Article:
Skip to main content

Thank you for visiting nature.com. You are using a browser version with limited support for CSS. To obtain the best experience, we recommend you use a more up to date browser (or turn off compatibility mode in Internet Explorer). In the meantime, to ensure continued support, we are displaying the site without styles and JavaScript.

Science and Military Surgery

Abstract

IT is matter of no small interest at the present time to know something of the scientific position of our Army Medical Service. The question has two aspects—first, the purely professional and technical; and second, the general and scientific. In former times sick and wounded soldiers in all services had inadequate care bestowed on them, bat for many years past the advance of humane principles, and improvements in education and in all manner of appliances, have been gradually making way in different European armies; and at this time we are presented with the astonishing spectacle of distinct corps of men and women, many of them of noble and gentle birth, following the example first set by Florence Nightingale, leaving their families and homes to accompany armed hosts to the battle field—their lives considered sacred by both sides—with the single object of conveying away poor wounded men as speedily as possible to shelter and to surgical and nursing care.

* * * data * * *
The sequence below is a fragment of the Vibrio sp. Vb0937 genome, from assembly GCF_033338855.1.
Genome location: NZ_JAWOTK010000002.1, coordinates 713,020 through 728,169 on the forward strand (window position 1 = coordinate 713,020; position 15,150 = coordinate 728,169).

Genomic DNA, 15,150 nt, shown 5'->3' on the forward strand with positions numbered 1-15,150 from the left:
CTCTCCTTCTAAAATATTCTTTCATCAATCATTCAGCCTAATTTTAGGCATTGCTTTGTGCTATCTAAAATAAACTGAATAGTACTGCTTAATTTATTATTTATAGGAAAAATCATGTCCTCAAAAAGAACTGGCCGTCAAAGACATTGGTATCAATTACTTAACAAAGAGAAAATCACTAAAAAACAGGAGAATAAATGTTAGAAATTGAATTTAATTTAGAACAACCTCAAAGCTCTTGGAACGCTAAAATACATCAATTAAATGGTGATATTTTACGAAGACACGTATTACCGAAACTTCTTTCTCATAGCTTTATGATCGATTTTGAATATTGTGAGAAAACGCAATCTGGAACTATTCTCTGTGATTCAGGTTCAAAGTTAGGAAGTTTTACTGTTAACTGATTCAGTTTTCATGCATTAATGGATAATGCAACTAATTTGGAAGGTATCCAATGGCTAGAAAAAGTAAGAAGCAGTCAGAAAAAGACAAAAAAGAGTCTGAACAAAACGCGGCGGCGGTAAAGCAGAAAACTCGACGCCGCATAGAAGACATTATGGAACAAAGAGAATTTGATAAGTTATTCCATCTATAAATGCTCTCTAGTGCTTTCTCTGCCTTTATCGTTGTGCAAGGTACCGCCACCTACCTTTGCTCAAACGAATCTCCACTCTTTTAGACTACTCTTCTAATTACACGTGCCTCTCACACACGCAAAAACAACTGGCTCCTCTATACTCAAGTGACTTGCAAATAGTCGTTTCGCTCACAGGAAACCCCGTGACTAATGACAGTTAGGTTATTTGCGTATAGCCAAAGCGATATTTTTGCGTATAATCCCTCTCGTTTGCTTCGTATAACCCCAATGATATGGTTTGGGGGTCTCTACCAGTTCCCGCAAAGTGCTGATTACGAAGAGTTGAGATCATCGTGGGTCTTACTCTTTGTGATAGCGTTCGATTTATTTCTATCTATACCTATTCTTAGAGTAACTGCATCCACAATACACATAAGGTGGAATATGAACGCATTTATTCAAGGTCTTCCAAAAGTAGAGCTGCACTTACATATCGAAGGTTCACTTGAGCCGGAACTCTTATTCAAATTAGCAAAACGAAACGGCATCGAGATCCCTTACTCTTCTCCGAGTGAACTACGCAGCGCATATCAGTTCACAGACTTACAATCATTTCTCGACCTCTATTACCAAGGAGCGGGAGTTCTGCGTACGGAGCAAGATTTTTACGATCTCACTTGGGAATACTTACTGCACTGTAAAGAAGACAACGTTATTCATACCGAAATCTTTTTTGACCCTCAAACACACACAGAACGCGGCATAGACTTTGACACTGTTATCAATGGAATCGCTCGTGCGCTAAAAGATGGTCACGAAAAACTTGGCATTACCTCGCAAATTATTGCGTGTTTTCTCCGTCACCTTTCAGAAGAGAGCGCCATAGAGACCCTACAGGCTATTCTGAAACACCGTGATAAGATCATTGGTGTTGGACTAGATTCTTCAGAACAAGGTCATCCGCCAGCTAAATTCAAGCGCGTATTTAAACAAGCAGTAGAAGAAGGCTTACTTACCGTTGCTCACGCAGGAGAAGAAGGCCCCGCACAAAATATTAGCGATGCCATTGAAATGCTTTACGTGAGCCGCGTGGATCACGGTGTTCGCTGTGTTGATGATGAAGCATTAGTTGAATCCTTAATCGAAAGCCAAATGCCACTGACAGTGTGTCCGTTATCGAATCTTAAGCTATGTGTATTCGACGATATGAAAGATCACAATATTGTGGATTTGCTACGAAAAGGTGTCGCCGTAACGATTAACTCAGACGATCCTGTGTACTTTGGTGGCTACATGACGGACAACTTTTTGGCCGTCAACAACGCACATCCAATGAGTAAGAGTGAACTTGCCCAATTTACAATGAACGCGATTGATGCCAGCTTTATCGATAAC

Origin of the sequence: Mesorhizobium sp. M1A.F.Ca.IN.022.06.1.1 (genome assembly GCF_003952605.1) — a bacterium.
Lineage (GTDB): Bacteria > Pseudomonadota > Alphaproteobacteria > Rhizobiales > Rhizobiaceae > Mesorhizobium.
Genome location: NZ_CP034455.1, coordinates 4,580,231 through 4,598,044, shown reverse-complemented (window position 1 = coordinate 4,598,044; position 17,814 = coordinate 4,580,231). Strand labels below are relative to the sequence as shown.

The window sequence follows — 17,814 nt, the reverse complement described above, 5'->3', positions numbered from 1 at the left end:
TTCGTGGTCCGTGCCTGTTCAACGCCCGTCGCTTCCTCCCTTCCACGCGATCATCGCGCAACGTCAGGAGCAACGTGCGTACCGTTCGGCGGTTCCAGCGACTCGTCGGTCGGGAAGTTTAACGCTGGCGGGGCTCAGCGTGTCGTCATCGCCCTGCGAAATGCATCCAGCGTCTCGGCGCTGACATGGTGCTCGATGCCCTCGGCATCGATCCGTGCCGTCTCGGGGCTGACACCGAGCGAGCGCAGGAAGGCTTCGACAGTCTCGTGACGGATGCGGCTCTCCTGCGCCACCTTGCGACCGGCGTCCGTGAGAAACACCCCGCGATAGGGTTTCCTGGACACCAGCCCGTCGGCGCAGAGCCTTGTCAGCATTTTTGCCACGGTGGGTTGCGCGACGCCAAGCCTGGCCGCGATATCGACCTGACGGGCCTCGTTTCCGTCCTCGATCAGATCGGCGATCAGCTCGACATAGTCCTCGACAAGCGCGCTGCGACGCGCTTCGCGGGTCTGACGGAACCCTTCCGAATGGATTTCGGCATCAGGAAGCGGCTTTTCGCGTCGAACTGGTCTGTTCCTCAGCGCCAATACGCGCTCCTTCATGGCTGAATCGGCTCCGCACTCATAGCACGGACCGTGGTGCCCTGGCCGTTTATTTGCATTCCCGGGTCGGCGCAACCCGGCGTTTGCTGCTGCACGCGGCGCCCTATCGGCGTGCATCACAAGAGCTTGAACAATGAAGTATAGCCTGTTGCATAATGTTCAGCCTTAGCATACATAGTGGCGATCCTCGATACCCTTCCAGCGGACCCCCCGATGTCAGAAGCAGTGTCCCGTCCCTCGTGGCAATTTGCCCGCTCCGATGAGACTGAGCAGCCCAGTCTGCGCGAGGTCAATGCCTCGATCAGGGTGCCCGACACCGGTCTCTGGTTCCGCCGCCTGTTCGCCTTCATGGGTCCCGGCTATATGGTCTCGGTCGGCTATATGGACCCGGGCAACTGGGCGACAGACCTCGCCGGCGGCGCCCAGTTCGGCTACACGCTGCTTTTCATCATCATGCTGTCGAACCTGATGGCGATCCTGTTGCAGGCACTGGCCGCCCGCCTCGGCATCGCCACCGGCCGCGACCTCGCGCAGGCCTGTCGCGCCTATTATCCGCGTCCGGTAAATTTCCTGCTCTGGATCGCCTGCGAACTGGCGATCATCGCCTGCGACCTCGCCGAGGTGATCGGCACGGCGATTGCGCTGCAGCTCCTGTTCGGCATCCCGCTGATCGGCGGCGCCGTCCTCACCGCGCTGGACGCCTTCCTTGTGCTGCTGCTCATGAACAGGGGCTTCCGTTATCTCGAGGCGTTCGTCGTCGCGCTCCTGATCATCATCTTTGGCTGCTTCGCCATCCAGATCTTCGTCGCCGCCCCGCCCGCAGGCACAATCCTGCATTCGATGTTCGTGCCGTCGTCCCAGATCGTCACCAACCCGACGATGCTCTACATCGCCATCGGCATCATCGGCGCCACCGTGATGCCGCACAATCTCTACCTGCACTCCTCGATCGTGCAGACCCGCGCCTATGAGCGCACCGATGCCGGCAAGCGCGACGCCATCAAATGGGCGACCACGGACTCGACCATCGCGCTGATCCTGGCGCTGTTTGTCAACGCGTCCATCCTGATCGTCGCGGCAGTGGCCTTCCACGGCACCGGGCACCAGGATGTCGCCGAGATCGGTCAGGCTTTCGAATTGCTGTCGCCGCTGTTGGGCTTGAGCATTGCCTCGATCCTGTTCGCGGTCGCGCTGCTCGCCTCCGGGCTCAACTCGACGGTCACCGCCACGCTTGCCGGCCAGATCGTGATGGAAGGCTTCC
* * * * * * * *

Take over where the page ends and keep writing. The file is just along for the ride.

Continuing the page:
Rights and permissions

Reprints and Permissions

About this article

Cite this article

Science and Military Surgery. Nature 2, 329–330 (1870). https://doi.org/10.1038/002329a0

Download citation

Search

Quick links

Nature Briefing

Sign up for the Nature Briefing newsletter — what matters in science, free to your inbox daily.

Get the most important science stories of the day, free in your inbox. Sign up for Nature Briefing